The Strokes fail to display musical growth
Ryan Rafferty | Wednesday, November 12, 2003
Rolling Stone hailed them as “the best young band in the world.” Mojo labeled them, “the hottest rock ‘n’ roll band on the planet,” and these two magazines are not alone. Countless music critics, musicians and passionate music listeners have called The Strokes the saviors of rock music and praised them for the bold and daring sound of their music. The world has been waiting to see if they can, in fact, live up to their namesake with the follow-up to their impressive debut, Is This It, and they do in the most predictable manner: creating a near clone of their debut album.
The Strokes latest album, Room On Fire, is a carbon copy of Is This It. From the slick bass lines, to the simple repetitive droning guitars, right down to the abstract art theme on the cover, this is not a new album, but in essence a continuation of Is This It. While they may have avoided the sophomore slump by simply recreating the masterpiece that was their debut album, it leaves the listener wondering if they can create anything outside of their signature fuzzy garage sound. While the songs on Room on Fire are extremely catchy and fun, they just seem to lose their flair after a few minutes. It seems the band simply yawned out this album.
Famed producer Nigel Godrich was originally slated to produce Room on Fire, and one can only wonder how he would have changed The Strokes’ sound. Instead, the band recruited the very same producer that worked with them on Is This It, and shockingly did not advance their sound at all. That may not necessarily be a bad thing because the songs are amazing. The first single “12:51” is an extremely catchy ditty with a driving bass and drum line accentuated by a simple strummed guitar riff. The song has hints of maturation with an early ’80s Cars-sounding synthesizer guitar riff, but it never seems to move beyond a simple backing riff. “You Talk Way Too Much” is another wonderful song played in the same lazily rushed repetitive style. Guitarist Nick Valensi adds a wonderful atmosphere to the song with his muddy treble guitar, along with Albert Hammond’s delightfully simply-played chorus riffs. “Under Control,” “Reptilia” and “I Can’t Win” are some other fantastic catchy songs, but they become boring after several listens. These songs are wonderfully constructed and played, but they do not seem original.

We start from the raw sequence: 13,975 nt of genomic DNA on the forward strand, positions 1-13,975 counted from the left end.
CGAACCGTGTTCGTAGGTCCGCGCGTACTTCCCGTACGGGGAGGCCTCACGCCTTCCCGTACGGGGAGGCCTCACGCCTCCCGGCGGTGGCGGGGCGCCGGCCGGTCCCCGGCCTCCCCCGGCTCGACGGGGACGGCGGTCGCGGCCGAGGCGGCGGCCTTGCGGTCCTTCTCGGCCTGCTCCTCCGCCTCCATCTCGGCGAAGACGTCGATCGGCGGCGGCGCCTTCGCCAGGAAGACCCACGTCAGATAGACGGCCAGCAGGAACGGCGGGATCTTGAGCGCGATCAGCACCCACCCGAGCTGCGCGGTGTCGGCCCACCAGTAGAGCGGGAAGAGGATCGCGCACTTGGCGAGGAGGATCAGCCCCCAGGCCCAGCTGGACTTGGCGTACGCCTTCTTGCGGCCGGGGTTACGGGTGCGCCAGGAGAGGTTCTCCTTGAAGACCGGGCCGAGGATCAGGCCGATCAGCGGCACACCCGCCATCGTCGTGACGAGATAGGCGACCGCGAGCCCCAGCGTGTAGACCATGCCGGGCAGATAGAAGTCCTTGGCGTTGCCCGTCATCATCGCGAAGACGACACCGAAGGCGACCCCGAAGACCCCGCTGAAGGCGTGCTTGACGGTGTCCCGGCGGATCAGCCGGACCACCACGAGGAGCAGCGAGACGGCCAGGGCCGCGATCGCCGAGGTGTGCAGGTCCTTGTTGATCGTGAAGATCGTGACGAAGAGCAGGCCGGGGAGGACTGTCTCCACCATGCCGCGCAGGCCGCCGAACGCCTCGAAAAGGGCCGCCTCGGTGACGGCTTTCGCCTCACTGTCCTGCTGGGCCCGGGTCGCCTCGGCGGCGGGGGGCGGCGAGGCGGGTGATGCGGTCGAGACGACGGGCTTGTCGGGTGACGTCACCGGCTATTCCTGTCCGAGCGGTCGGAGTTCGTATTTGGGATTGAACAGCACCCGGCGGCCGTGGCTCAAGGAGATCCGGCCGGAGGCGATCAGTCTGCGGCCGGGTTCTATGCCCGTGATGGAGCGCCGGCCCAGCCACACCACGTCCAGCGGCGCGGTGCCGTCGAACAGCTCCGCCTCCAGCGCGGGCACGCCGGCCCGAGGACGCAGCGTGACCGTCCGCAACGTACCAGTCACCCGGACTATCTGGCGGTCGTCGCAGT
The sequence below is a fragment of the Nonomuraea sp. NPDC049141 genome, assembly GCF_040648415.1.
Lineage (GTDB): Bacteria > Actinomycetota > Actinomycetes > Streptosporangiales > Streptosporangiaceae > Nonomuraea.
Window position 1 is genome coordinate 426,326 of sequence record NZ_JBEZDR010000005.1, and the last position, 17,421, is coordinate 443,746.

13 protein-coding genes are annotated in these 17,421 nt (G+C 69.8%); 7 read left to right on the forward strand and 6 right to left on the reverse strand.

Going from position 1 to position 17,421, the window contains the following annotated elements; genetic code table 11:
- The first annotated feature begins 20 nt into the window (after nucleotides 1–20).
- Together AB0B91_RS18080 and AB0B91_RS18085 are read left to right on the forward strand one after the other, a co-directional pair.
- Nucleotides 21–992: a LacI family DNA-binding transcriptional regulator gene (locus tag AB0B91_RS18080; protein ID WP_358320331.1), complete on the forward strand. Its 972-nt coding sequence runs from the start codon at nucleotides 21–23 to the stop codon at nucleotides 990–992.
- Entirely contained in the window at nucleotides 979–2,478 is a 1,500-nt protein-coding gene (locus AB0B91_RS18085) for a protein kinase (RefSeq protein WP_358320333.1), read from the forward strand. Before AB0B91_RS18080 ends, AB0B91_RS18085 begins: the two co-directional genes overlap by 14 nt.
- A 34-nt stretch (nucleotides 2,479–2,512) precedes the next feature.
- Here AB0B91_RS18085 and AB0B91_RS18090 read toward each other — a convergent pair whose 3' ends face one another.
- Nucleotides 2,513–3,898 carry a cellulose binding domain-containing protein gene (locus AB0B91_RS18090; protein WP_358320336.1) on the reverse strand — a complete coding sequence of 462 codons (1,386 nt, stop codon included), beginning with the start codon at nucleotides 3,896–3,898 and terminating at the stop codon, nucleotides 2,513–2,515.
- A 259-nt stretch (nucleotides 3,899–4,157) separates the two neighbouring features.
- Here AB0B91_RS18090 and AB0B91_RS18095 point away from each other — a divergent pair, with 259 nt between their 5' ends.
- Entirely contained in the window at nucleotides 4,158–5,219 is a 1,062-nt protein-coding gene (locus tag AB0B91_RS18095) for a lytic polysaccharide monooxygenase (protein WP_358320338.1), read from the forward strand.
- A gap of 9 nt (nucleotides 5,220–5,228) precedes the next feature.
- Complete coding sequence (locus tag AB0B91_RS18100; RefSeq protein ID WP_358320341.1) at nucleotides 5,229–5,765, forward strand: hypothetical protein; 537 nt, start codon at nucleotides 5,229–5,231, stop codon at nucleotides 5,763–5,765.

This is a consistent theme on Room On Fire. Singer Julian Casablancas continues his biting, hazy singing style with lyrics that could have easily been pulled from The Strokes’ debut. His voice hasn’t grown at all and he hasn’t expanded his lyrical theme. Overall the lyrics are very bland and uninteresting.
There are hints of maturation and musical growth throughout the album, but The Strokes never seem to bite on these hooks they’ve created and expand their sound. As a result the listener feels trapped in a room with one speaker blaring the same song over and over again. There are great songs on this album, but the monotony of Room On Fire is impossible to ignore. Many critics argue that this was the best route for The Strokes to go, to create a Siamese twin of Is This It, and it may well have been. Room On Fire will be a successful album for the band. It does have some magnificently catchy songs and guitar riffs, but it will be easily forgotten because of its glaring similarity to their debut. This formula will work for The Strokes for now, but at some point their sound must mature and change or they run the risk of becoming a boring, unchanging, predictable pop band. Overall Room On Fire is a decent album and is worth a few listens. In all actuality The Strokes do live up to their title, “best young rock band on the planet,” but they cannot keep the same sound forever. The Strokes may have sparkled on their debut album, but they begin to lose their luster on Room On Fire.
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